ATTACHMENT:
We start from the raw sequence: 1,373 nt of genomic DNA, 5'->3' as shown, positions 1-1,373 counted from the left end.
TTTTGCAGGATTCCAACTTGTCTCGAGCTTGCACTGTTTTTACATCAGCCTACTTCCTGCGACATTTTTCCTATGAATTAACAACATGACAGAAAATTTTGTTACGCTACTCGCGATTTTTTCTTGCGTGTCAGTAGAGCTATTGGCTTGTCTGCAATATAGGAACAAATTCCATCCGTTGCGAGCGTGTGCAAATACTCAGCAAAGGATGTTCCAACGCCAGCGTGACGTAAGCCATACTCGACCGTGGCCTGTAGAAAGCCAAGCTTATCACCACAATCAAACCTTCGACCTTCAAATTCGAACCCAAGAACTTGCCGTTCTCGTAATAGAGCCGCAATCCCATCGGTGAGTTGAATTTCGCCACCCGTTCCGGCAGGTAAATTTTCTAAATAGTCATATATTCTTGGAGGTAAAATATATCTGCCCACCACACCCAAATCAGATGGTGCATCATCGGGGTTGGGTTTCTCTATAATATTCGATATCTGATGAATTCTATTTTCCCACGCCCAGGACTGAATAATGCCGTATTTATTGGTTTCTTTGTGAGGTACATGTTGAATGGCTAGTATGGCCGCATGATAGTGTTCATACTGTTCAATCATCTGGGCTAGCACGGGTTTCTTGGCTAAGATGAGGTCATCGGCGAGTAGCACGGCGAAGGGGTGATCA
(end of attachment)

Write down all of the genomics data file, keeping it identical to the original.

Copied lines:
We start from the raw sequence: 1,373 nt of genomic DNA, 5'->3' as shown, positions 1-1,373 counted from the left end.
TTTTGCAGGATTCCAACTTGTCTCGAGCTTGCACTGTTTTTACATCAGCCTACTTCCTGCGACATTTTTCCTATGAATTAACAACATGACAGAAAATTTTGTTACGCTACTCGCGATTTTTTCTTGCGTGTCAGTAGAGCTATTGGCTTGTCTGCAATATAGGAACAAATTCCATCCGTTGCGAGCGTGTGCAAATACTCAGCAAAGGATGTTCCAACGCCAGCGTGACGTAAGCCATACTCGACCGTGGCCTGTAGAAAGCCAAGCTTATCACCACAATCAAACCTTCGACCTTCAAATTCGAACCCAAGAACTTGCCGTTCTCGTAATAGAGCCGCAATCCCATCGGTGAGTTGAATTTCGCCACCCGTTCCGGCAGGTAAATTTTCTAAATAGTCATATATTCTTGGAGGTAAAATATATCTGCCCACCACACCCAAATCAGATGGTGCATCATCGGGGTTGGGTTTCTCTATAATATTCGATATCTGATGAATTCTATTTTCCCACGCCCAGGACTGAATAATGCCGTATTTATTGGTTTCTTTGTGAGGTACATGTTGAATGGCTAGTATGGCCGCATGATAGTGTTCATACTGTTCAATCATCTGGGCTAGCACGGGTTTCTTGGCTAAGATGAGGTCATCGGCGAGTAGCACGGCGAAGGGGTGATCA